Must try harder. The schools sector alone needs £28 billion by 2030 to get to zero carbon. Retrofitting housing would be best done through a national plan using local authorities to grow skilled direct labour workforces able to utilise economies of scale with a rolling programme starting with the worst off estates and areas. The current system of grants for homeowners via accredited local installers – of which there are too few – leads to an incredibly inefficient and time consuming system in which improvements are made in penny packets by those most able to afford it – whose energy bills are then subsidised by those that can’t. A perfect example of an unjust transition. The Conservative obsession with treating all situations as an opportunity primarily to benefit small business plays well with their base – mostly small business people – but is the retrofitting equivalent of growing wheat in flower pots.

Eight — we will establish a new world-leading industry in carbon capture and storage, backed by £1bn of government investment for clusters across the North, Wales and Scotland.”

The small total of investment implies that this will be about as world leading as the COVID App and not especially immediate in its impact; and therefore more likely to be playing the role of a fig leaf or gesture to allow business as usual to carry on.

Nine — we will harness nature’s ability to absorb carbon by planting 30,000 hectares of trees a year by 2025 and rewilding 30,000 football pitches’ worth of countryside.”

If you work out that the mean average size of a football pitch is 0.72 hectares, this means that the proportion of land in the UK scheduled to be rewilded in this plan looks like this.

And the annual tree planting total very little more.

“And ten — our £1bn energy innovation fund will help commercialise new low-carbon technologies, like the world’s first liquid air battery being developed in Trafford, and we will make the City of London the global centre for green finance through our sovereign bond, carbon offset markets and disclosure requirements.”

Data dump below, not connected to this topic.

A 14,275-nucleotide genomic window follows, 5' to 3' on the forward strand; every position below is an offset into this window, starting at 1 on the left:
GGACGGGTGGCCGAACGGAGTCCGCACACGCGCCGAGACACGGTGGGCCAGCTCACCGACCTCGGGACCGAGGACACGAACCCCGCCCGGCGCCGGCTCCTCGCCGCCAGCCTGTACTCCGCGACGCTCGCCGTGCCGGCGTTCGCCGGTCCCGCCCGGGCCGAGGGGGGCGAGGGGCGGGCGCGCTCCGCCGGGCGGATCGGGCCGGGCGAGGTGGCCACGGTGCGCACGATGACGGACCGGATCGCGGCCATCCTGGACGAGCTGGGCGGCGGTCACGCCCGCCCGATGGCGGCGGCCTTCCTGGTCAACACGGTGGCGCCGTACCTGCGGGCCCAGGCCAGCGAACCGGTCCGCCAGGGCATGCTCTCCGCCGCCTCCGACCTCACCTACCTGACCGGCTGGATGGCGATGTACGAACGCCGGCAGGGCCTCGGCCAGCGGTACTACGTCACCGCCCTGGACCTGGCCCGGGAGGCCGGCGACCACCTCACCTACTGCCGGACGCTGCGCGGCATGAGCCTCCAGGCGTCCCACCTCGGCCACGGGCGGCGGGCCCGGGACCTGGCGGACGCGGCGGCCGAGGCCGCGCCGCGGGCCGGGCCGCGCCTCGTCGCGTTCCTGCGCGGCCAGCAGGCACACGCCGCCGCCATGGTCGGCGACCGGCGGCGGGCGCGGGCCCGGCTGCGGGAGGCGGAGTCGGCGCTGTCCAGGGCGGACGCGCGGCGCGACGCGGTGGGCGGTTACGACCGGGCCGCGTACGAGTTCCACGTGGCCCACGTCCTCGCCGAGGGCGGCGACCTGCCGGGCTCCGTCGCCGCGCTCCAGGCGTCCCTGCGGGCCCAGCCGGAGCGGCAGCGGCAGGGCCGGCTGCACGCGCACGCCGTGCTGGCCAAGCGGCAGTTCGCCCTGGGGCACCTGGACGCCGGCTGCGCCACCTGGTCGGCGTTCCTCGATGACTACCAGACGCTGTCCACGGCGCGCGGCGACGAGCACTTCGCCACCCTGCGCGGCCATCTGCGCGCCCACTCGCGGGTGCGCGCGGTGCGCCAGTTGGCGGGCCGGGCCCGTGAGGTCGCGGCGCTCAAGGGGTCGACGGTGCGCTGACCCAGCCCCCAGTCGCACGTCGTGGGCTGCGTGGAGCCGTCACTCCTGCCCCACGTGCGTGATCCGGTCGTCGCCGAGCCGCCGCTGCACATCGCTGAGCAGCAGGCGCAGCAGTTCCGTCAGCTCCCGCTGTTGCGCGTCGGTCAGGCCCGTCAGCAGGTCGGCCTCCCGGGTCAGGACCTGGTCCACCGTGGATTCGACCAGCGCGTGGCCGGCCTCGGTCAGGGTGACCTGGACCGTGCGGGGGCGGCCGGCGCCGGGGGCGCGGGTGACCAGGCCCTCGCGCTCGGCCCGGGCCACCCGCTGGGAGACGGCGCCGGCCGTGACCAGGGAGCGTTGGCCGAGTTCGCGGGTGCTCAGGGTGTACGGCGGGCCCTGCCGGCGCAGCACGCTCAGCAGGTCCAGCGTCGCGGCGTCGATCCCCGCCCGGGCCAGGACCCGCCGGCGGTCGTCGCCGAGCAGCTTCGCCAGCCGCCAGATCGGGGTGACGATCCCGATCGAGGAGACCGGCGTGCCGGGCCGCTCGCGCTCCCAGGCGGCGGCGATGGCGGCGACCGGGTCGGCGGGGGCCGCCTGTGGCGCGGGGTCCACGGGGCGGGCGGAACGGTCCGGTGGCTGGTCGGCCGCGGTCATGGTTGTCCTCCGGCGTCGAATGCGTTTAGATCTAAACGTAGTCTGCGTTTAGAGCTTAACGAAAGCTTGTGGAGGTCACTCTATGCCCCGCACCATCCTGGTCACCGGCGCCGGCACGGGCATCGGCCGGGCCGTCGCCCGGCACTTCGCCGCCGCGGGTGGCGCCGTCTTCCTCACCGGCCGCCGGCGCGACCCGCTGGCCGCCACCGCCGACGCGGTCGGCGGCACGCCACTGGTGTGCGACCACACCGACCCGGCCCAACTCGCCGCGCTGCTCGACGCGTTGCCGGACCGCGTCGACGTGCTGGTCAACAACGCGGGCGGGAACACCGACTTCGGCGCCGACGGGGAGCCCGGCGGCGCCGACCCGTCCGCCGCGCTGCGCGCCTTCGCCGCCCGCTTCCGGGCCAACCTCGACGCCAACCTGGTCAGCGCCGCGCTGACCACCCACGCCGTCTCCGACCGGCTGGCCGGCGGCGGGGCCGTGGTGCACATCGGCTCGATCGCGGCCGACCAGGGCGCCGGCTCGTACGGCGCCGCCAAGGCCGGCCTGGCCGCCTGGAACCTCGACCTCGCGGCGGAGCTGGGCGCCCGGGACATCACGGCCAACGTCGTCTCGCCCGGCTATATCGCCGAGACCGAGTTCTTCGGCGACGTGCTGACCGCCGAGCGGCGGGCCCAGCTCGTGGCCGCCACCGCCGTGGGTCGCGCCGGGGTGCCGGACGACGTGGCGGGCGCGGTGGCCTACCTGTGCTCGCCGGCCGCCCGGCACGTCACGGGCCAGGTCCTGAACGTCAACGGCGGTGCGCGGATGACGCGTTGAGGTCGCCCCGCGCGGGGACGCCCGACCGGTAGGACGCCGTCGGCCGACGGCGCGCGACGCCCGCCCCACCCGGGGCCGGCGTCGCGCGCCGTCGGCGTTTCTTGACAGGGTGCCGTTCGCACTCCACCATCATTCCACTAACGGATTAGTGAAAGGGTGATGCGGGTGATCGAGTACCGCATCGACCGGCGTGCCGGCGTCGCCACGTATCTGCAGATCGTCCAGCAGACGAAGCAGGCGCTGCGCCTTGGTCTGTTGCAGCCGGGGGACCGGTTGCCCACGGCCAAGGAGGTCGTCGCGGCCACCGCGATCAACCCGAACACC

An energy innovation fund is a good thing, but the aim should be to produce the most usable technologies for the greatest number of people – not follow the commercial imperative that means it will follow the demands of the people who can afford it: thereby skewing research in the wrong direction. “He soon became a specialist, specialising in diseases of the rich.” (6)

“This plan can be a global template for delivering net zero emissions in ways that create jobs and preserve our lifestyles.”

A global template cannot be one in which every country claims it will be world beating and a world leader anymore than everyone can be above average. It does appear to be a plan to “preserve our lifestyles” as they are now – with no reflection that if they were duplicated across the world we would need three planets to sustain them – with strenuous efforts put in to avoid anything that might actually make them better but don’t follow a commercial imperative.

“On Wednesday I will meet UK businesses to discuss their contribution. We plan to provide clear timetables for the clean energy we will procure, details of the regulations we will change, and the carbon prices that we will put on emissions.”

Let us see how much of a contribution comes from business and, conversely, how much contribution they are given. Hopefully the process of managing this will not be outsourced to SERCO or companies run by friends of the cabinet.